Delivering Medicine for Gaza's Elderly Diabetes Patients
“Saving the lives of the elderly is the most significant act.” — Dr. Haya Al-Agha
Haya Al-Agha is a doctor who works with Caritas Clinic in Gaza. Today, she and her colleagues are visiting Bureij Refugee Camp in the middle of Gaza. Normally on site visits like this, they see around 60 patients a day.
“Our goal is to reach all those who are cut off from basic and essential health care services,” she says. They focus particularly on the elderly, an overlooked age group that she says is one of the most vulnerable in Gaza.
Due to the fragile and overextended health care system and the lack of medicine, Dr. Al-Agha is constantly anxious about the health of her patients. Her fears have only grown stronger with the onslaught of the COVID-19 global pandemic.
Today, Dr. Al-Agha sees Salma, one of her regular patients. Salma is a 65-year-old resident of Bureij. She lives with her son in a one-room house. Somehow, they live on as little as $35 (100 NIS) per month. This extreme poverty has affected every aspect of Salma’s daily life.
In addition to the poverty she endures, Salma has spent that last two decades managing Type 2 diabetes. In the beginning, she tried to ignore her worsening health. Eventually she went to the doctor and took a hemoglobin test, which revealed the diagnosis. Her blood sugar level was well above normal. The doctor prescribed empagliflozin and metformin hydrochloride, which she has taken ever since.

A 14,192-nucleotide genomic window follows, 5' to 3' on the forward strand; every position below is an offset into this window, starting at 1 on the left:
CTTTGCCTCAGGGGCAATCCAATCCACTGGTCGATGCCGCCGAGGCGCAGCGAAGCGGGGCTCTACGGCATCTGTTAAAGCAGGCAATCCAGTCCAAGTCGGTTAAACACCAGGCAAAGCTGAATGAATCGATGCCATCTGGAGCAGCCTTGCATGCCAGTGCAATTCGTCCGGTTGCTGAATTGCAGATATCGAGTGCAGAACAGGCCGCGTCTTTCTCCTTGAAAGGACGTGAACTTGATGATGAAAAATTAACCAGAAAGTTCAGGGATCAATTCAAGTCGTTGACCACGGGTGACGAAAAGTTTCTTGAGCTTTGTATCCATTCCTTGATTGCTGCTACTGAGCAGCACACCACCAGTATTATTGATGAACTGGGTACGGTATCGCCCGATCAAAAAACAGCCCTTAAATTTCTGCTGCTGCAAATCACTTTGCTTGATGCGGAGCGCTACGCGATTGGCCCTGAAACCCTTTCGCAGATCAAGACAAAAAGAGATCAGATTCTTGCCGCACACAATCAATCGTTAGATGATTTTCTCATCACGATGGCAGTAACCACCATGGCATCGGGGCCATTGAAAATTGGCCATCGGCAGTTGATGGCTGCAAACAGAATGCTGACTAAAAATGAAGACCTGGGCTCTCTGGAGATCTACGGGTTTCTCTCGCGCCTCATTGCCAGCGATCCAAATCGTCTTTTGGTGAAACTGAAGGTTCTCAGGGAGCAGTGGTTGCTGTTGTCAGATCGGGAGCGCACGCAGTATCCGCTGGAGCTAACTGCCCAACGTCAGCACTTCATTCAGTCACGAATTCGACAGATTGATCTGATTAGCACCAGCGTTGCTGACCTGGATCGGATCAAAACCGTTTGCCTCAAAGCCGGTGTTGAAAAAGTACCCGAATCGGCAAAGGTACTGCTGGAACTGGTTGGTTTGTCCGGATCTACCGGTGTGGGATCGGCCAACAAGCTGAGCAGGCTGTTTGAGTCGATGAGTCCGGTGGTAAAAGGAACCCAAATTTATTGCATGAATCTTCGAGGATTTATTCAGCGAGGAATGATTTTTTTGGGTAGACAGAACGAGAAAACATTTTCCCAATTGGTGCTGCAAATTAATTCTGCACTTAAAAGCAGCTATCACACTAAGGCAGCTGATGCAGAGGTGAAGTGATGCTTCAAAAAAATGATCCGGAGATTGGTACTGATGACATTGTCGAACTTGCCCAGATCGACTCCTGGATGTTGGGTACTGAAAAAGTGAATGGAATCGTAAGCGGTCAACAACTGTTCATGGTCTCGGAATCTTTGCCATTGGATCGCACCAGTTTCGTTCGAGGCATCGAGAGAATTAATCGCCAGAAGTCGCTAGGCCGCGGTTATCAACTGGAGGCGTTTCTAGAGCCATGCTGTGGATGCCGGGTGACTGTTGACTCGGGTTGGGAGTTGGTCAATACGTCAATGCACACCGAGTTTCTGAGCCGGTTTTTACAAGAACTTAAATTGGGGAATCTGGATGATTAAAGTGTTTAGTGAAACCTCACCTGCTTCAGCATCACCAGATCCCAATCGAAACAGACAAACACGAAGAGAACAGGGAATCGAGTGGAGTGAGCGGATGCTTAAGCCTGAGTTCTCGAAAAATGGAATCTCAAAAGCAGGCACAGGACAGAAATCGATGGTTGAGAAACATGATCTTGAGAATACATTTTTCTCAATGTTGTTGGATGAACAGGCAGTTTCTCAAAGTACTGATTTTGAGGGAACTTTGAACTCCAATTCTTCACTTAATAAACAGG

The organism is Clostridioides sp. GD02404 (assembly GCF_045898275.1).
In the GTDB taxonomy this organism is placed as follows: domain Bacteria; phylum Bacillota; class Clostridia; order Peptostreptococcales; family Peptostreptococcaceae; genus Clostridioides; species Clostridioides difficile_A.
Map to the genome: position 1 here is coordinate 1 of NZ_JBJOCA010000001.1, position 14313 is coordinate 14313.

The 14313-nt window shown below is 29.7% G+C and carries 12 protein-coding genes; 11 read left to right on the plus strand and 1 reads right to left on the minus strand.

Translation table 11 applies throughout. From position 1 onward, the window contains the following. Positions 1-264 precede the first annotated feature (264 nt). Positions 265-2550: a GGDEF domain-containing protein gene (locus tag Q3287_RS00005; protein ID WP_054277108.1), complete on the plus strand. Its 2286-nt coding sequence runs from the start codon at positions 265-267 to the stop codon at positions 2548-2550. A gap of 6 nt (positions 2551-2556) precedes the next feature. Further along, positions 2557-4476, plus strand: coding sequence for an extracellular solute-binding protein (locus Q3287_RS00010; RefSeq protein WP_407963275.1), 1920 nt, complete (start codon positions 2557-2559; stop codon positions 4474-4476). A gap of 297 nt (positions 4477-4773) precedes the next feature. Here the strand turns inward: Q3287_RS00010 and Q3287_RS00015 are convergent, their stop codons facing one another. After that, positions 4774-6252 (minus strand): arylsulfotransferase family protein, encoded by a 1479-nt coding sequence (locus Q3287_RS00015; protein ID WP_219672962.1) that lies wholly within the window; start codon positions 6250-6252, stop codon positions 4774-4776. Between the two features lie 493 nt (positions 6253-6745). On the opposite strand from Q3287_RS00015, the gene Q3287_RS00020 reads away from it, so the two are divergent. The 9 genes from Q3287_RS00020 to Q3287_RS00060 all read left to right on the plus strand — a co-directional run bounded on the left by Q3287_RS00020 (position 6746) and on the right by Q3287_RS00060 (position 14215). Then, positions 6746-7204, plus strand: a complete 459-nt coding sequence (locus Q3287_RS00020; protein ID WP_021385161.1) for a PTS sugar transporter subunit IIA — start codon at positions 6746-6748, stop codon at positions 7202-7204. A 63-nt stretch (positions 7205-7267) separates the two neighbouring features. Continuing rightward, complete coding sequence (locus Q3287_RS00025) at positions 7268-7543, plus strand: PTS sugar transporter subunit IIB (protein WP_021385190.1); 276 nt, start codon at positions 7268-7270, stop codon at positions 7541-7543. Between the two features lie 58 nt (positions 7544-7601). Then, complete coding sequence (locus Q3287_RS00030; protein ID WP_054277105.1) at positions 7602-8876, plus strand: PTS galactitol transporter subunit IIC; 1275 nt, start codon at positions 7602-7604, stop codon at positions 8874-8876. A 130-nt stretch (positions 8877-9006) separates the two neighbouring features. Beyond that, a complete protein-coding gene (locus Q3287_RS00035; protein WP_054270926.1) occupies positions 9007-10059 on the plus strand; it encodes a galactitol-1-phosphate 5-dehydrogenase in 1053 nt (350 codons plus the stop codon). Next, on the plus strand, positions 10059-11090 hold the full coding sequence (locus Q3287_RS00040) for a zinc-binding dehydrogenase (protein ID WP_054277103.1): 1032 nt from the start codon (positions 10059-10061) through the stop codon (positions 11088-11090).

“If the medicine isn't available on time, diabetes may take a toll” on patients like Salma, Dr. Al-Agha says. “It would put them at serious risk for strokes, vision loss, and kidney failure,” she says.
If Salma had to buy her medication, a month’s supply would cost almost her entire monthly income. “It would be completely unaffordable,” Salma says.
Dr. Al-Agha is deeply passionate about her work to help ensure that vulnerable elderly people receive proper health care. “Saving the lives of the elderly is the most significant act,” she says.
“I am so grateful for this donation of [empagliflozin and metformin hydrochloride tablets] from Americares. It is needed every day to help our patients survive.”
As Anera responds to the COVID-19 pandemic, we are ensuring that our regular shipments of medications continue. These medicines help treat medical conditions known to exacerbate cases of the COVID-19 virus. Synjardy-XR (generic name: empagliflozin and metformin hydrochloride) is one such medicine included in this Americares shipment. Known comorbidity conditions for the coronavirus include chronic lung diseases, asthma, serious heart conditions, being immunocompromised, obesity, diabetes, chronic kidney disease, and liver disease.
This shipment was made possible thanks to a generous donation from Americares. It contained antibiotics, diabetes medication, anti-hyperlipidemia medicine, and anti-inflammatory ointment. Empagliflozin / metformin is a medication that helps treat type 2 diabetes along with a healthy lifestyle. Anera distributed the medicine to 12 hospitals and clinics across Gaza, including Caritas Clinic.